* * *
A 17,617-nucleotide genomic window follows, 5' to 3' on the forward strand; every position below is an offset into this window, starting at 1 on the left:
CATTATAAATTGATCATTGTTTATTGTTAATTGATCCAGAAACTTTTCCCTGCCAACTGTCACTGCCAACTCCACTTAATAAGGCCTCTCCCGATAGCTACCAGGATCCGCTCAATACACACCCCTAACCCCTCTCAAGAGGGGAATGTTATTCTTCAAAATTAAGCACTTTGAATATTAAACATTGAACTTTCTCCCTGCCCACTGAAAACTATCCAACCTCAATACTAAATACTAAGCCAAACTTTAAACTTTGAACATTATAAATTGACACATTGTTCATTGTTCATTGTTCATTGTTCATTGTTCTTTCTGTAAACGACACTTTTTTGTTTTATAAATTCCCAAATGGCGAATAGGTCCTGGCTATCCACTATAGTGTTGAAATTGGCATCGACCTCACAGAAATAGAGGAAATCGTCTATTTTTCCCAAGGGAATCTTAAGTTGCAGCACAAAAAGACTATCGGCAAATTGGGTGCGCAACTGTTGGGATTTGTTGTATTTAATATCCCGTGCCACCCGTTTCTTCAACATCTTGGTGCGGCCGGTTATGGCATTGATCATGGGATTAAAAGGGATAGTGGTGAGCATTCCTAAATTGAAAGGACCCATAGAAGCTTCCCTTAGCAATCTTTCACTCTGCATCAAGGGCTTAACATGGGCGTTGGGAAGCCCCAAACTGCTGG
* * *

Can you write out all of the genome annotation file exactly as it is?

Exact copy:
A 17,617-nucleotide genomic window follows, 5' to 3' on the forward strand; every position below is an offset into this window, starting at 1 on the left:
CATTATAAATTGATCATTGTTTATTGTTAATTGATCCAGAAACTTTTCCCTGCCAACTGTCACTGCCAACTCCACTTAATAAGGCCTCTCCCGATAGCTACCAGGATCCGCTCAATACACACCCCTAACCCCTCTCAAGAGGGGAATGTTATTCTTCAAAATTAAGCACTTTGAATATTAAACATTGAACTTTCTCCCTGCCCACTGAAAACTATCCAACCTCAATACTAAATACTAAGCCAAACTTTAAACTTTGAACATTATAAATTGACACATTGTTCATTGTTCATTGTTCATTGTTCATTGTTCTTTCTGTAAACGACACTTTTTTGTTTTATAAATTCCCAAATGGCGAATAGGTCCTGGCTATCCACTATAGTGTTGAAATTGGCATCGACCTCACAGAAATAGAGGAAATCGTCTATTTTTCCCAAGGGAATCTTAAGTTGCAGCACAAAAAGACTATCGGCAAATTGGGTGCGCAACTGTTGGGATTTGTTGTATTTAATATCCCGTGCCACCCGTTTCTTCAACATCTTGGTGCGGCCGGTTATGGCATTGATCATGGGATTAAAAGGGATAGTGGTGAGCATTCCTAAATTGAAAGGACCCATAGAAGCTTCCCTTAGCAATCTTTCACTCTGCATCAAGGGCTTAACATGGGCGTTGGGAAGCCCCAAACTGCTGG